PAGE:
Adjective "Plethora" definition and examples

(Plethora may not be an adjective, but it can be used as an adjective, click here to find out.)

Pronunciation

/ˈplɛθ(ə)rə/

Definitions and examples

noun

A large or excessive amount of something.
  1. 'Allen won a plethora of medals during his illustrious career'
  2. 'This is a complicated, compelling book with countless strands that would provide fodder for a plethora of novels or histories.'
  3. 'Flicking through beauty magazines reveals a plethora of such deals, with money off a range of invasive surgical procedures.'
  4. 'If the indoor concerts are of lesser interest to the jazz devotee than in the past, the free shows offer a plethora of talent.'
  5. 'Travelers can choose from a plethora of different lodging options on a mountain vacation.'
  6. 'This CD has nothing but unexciting songs that could get lost and forgotten in a plethora of much better music.'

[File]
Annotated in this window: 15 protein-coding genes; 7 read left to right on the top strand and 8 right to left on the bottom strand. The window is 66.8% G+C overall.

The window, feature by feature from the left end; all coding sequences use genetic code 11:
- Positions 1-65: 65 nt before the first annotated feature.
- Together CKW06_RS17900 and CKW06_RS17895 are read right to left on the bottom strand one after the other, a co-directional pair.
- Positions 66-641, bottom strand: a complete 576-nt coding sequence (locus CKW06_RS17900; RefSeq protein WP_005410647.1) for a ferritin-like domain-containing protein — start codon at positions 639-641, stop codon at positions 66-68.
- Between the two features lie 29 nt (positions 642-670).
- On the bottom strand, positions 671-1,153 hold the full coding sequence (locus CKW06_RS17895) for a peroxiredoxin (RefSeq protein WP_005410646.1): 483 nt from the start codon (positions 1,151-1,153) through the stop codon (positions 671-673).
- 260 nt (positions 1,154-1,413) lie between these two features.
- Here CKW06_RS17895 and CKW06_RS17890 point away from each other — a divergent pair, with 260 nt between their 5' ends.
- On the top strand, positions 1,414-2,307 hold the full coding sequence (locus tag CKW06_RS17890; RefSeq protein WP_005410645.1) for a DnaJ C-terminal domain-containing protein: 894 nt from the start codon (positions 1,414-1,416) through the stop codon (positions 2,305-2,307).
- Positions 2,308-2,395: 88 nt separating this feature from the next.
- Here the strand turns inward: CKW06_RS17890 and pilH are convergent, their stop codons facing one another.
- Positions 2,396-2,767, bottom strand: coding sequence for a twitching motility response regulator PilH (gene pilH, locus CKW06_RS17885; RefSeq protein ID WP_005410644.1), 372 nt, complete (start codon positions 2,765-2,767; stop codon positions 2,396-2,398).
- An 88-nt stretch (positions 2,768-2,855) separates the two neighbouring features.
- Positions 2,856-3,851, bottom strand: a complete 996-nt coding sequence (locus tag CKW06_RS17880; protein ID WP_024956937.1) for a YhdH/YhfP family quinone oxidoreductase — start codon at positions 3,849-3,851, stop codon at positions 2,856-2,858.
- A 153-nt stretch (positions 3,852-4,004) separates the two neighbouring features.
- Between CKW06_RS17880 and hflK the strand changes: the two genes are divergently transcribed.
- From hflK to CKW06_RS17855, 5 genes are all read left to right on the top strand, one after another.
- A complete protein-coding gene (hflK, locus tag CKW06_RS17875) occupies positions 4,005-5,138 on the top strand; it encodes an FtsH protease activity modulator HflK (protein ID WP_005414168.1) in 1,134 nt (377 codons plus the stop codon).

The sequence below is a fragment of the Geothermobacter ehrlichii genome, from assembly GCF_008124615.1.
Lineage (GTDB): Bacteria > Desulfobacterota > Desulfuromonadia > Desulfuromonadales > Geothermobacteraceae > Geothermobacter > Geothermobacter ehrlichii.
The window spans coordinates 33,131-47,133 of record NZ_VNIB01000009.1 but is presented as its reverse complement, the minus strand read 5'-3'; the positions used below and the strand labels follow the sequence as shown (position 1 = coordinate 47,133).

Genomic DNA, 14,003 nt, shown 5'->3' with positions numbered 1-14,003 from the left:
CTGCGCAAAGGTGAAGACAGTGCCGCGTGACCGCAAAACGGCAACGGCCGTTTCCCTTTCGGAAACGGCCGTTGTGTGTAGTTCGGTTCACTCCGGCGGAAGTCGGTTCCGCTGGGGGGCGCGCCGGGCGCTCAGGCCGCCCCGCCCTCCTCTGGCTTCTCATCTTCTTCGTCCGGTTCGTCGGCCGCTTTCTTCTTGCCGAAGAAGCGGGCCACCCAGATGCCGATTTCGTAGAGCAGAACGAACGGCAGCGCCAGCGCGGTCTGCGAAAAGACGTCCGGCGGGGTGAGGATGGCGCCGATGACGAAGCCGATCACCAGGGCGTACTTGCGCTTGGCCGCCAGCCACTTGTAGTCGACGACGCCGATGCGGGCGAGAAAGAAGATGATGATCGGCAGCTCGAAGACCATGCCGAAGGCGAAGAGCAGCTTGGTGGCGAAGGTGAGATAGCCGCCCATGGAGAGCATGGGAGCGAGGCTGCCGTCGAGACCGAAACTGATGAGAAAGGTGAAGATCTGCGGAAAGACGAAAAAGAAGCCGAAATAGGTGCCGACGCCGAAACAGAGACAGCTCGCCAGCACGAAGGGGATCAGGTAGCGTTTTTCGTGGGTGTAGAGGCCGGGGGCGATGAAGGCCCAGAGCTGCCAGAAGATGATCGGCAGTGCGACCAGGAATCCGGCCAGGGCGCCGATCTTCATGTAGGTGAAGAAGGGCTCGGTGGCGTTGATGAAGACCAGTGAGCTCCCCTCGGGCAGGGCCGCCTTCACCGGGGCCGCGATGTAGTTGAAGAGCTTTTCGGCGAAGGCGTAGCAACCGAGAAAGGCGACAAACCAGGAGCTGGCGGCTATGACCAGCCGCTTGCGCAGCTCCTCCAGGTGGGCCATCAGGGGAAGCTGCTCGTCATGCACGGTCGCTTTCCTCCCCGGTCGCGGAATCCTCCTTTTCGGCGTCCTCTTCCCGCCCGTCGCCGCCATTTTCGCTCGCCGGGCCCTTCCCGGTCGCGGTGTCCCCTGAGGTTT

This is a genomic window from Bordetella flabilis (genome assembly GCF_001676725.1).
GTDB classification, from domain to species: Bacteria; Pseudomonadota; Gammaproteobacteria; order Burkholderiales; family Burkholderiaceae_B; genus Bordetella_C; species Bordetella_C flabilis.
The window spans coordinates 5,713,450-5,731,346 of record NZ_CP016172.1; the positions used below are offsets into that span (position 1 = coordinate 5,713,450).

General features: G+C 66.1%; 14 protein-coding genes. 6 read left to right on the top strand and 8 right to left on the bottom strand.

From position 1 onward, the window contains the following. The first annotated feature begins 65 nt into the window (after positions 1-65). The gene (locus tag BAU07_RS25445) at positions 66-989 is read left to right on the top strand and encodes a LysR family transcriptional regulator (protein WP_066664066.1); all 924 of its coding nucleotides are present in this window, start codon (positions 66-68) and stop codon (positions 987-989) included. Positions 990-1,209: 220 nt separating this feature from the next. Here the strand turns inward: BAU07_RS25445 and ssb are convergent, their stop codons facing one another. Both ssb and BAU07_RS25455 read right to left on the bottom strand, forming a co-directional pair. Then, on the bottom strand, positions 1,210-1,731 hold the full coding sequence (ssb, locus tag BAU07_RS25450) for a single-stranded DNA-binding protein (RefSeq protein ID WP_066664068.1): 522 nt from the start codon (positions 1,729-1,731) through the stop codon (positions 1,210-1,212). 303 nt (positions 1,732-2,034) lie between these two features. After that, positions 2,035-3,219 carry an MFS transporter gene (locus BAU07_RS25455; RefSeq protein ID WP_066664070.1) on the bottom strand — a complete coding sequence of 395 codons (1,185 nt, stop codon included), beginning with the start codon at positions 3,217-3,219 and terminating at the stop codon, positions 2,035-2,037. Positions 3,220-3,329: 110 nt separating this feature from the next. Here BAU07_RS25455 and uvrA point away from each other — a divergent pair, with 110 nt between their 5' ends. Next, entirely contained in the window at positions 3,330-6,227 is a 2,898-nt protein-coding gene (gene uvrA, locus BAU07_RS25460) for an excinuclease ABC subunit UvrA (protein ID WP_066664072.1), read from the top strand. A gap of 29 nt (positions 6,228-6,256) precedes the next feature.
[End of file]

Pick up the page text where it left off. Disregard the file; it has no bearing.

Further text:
7. 'A woman of today can be considered luckier as she has a plethora of designs to choose from, from casual wear to party wear.'
  8. 'Going through a major physical change can bring about a plethora of feelings.'
  9. 'This was hardly a thriller, but there was plentiful excitement due to a plethora of mistakes from both defences in the second half.'
  10. 'You can expect a plethora of them over the festive fortnight, and those with a taste for this kind of television must have been cheering last week.'
  11. 'Remuneration consultants like Chris Hart have a plethora of names.'
An excess of a bodily fluid, particularly blood.
  1. 'An anemia which developed despite continued blood transfusions in two dogs splenectomized during plethora has also been studied.'

More definitions

noun

1. overabundance; excess: a plethora of advice and a paucity of assistance.

2. Pathology Archaic. a morbid condition due to excess of red corpuscles in the blood or increase in the quantity of blood.

Origin

(plethora)Mid 16th century (in the medical sense): via late Latin from Greek plēthōrē, from plēthein ‘be full’.